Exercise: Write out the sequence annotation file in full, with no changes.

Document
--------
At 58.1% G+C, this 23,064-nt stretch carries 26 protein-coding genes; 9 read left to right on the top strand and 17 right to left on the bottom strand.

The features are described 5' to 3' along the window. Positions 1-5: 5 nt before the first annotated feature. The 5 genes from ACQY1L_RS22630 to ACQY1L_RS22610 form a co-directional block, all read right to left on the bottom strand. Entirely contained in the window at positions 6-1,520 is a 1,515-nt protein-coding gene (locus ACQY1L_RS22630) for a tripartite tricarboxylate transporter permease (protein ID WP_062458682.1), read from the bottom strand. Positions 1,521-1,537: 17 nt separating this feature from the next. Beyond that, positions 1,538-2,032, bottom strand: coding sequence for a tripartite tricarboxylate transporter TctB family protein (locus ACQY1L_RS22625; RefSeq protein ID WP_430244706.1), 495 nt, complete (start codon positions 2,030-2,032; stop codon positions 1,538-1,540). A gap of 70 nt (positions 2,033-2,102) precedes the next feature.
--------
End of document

At 58.1% G+C, this 23,064-nt stretch carries 26 protein-coding genes; 9 read left to right on the top strand and 17 right to left on the bottom strand.

The features are described 5' to 3' along the window. Positions 1-5: 5 nt before the first annotated feature. The 5 genes from ACQY1L_RS22630 to ACQY1L_RS22610 form a co-directional block, all read right to left on the bottom strand. Entirely contained in the window at positions 6-1,520 is a 1,515-nt protein-coding gene (locus ACQY1L_RS22630) for a tripartite tricarboxylate transporter permease (protein ID WP_062458682.1), read from the bottom strand. Positions 1,521-1,537: 17 nt separating this feature from the next. Beyond that, positions 1,538-2,032, bottom strand: coding sequence for a tripartite tricarboxylate transporter TctB family protein (locus ACQY1L_RS22625; RefSeq protein ID WP_430244706.1), 495 nt, complete (start codon positions 2,030-2,032; stop codon positions 1,538-1,540). A gap of 70 nt (positions 2,033-2,102) precedes the next feature.